By Roger Diez
I have not spent a lot of time talking about drag racing in this space, mostly because I have never had much personal involvement in that branch of motorsports. But I must commend the National Hot Rod Association for taking quick and decisive steps to improve safety in the wake of Scott Kalitta's fatal accident a couple of weeks ago.
In a move that has been controversial, to say the least, the sanctioning body has decreed that their Top Fuel and Funny Car classes will race for 1,000 feet rather than the traditional 1,320 foot quarter-mile. This will allow more runoff space to slow the cars in the event of a problem. The change, which is called an "interim" measure and starts this weekend at the Mopar Mile High Nationals, is just part of an NHRA safety initiative.
Also under investigation are ways to reduce engine failures, parachute mounting and fire-resistance, arresting systems for runaway race cars at the end of the track, and increasing braking efficiency when body blow-offs cause sudden reduction in downforce. A new, safer Funny Car chassis has already been implemented.
I salute the NHRA, which has been much quicker to respond to safety situations than NASCAR. The Stock Car sanctioning body dragged its heels for years on safety measures until the tragic death of racing legend Dale Earnhardt forced their hand. A lot of people, myself included, ragged on NASCAR about safety issues for years with little or no effect until the last lap of the 2001 Daytona 500. Then everything changed. Just think, had they heeded the warnings earlier, we might still be delighting in cheering or booing The Intimidator on a Sunday afternoon.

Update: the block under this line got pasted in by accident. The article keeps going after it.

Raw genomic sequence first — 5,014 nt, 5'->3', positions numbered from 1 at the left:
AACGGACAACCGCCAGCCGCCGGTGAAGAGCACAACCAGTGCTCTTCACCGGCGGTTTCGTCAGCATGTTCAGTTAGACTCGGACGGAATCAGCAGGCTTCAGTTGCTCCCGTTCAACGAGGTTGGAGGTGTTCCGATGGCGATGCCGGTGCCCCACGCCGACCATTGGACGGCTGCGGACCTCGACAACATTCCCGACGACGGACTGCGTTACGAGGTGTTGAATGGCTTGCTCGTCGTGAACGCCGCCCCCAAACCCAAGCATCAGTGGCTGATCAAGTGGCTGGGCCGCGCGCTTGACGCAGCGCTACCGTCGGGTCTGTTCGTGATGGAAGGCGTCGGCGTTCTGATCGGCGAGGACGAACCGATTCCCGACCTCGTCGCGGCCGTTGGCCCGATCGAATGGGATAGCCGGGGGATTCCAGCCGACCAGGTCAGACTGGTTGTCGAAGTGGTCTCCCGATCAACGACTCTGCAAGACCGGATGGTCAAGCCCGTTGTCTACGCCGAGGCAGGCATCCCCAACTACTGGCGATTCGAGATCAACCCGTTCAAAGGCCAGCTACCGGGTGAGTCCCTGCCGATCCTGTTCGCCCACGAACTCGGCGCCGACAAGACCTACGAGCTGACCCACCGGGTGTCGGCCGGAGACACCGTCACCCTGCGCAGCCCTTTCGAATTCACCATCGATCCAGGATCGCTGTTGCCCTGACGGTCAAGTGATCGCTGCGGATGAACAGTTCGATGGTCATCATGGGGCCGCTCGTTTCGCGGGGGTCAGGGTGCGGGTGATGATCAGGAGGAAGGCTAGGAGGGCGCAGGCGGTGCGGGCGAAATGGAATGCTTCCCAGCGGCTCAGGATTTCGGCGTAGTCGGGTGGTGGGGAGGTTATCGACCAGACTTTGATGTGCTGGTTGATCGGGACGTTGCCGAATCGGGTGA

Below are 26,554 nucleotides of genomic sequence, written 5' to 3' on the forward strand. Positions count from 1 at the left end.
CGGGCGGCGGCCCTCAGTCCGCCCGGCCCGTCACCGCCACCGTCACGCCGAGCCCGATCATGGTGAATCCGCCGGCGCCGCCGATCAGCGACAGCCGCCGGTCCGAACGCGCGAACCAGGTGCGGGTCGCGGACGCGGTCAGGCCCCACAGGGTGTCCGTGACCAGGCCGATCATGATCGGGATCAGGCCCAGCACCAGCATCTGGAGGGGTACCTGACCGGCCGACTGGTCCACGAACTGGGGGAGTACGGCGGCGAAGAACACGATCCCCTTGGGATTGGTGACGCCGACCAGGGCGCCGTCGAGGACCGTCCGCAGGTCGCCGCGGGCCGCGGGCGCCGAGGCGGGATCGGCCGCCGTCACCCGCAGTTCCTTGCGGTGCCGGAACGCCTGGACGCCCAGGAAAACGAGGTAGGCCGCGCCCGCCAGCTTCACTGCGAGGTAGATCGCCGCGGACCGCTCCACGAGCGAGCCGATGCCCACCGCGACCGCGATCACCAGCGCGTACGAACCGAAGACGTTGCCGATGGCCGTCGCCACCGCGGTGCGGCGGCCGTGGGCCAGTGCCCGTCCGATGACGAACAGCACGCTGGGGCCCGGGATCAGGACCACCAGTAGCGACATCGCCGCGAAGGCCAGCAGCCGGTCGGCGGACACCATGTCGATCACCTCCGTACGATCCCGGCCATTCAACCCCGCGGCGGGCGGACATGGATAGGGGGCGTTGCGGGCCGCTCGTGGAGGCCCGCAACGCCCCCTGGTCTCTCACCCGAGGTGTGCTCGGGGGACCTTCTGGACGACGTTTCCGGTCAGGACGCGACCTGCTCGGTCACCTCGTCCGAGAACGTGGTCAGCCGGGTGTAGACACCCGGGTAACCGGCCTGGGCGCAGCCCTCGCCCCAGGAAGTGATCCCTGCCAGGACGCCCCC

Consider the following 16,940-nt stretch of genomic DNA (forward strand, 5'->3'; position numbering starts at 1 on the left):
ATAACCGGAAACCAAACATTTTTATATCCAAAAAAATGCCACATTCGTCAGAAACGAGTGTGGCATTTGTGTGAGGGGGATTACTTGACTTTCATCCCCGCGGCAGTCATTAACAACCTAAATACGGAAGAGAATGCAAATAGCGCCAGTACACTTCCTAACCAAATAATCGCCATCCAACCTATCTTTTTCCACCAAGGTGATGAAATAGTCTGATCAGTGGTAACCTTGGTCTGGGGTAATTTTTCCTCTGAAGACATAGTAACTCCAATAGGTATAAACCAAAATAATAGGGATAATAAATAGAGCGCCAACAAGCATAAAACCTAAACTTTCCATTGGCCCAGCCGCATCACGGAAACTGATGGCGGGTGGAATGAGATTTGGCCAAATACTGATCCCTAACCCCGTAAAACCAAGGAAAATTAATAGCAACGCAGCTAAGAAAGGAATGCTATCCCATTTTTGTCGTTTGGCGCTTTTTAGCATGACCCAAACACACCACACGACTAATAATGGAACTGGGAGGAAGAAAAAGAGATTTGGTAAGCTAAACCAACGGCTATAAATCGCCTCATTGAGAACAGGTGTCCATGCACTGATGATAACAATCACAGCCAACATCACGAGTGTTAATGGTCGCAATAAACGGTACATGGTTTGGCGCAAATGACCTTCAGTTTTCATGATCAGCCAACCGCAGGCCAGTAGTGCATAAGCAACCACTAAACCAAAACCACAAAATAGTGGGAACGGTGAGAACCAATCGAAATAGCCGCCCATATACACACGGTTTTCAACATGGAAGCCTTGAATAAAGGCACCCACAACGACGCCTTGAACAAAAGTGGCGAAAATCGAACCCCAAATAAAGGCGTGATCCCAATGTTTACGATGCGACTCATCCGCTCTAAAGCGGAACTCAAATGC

One side effect of the new race-length rule in NHRA is the skew it will put in statistics. Possibly the only sport more obsessed with stats than drag racing is Major League Baseball. Just imagine what would happen to that sport if the size of the ball or the base path lengths were increased or reduced. Well, in drag racing, we're going to see a lot of new ET (elapsed time) records set, but no top speed records.
- Did you get as annoyed as I did last Saturday night, watching TNT's Coke Zero commercial-fest with occasional glimpses of Sprint Cup racing? I was nearly ready to start throwing things at the TV screen about a third of the way into the race.
That picture-in-picture (PIP) commercial thing is awful! True, you can still see the action on the track, but without the commentary you don't get the whole experience. It seemed as though they'd come out of one of those PIP things for one sponsor and 30 seconds later they'd be cueing up another one. I'm urging all race fans to write, call, or e-mail TNT (and FOX and ESPN lest they get the same idea), and express your displeasure in no uncertain terms.
Of course, when NASCAR started charging billion-dollar figures for the TV rights, we all knew that this sort of thing would be the natural outcome. But that doesn't mean we can't voice our displeasure with this ridiculous intrusion on the racing.
- It was my sad duty to attend a memorial service on Thursday for Bill Ramthun, patriarch of the racing Ramthun family. Bill passed away suddenly during the night on July 7.
Bill was crew chief for his sons Matt and Blake, who amassed a number of championships at Reno-Fernley Raceway over the years. I had the honor of driving a Bill Ramthun-Prepared Hobby Stock Camaro in a media race at Reno-Fernley just five years ago. His son Blake drove the same car to the division championship. I just tried to bring it home in one piece and not disgrace myself, because I didn't want to face Bill if I screwed up!
Bill lived to see grandson Shane uphold the family honor at Reno-Fernley as well. The Ramthun family has asked that in lieu of flowers, memorial contributions be made to the American Heart Association, 1281 Terminal Way in Reno, or to the National Kidney Foundation, 2550 East Desert Inn Road in Las Vegas.
Godspeed, Bill. You will be missed.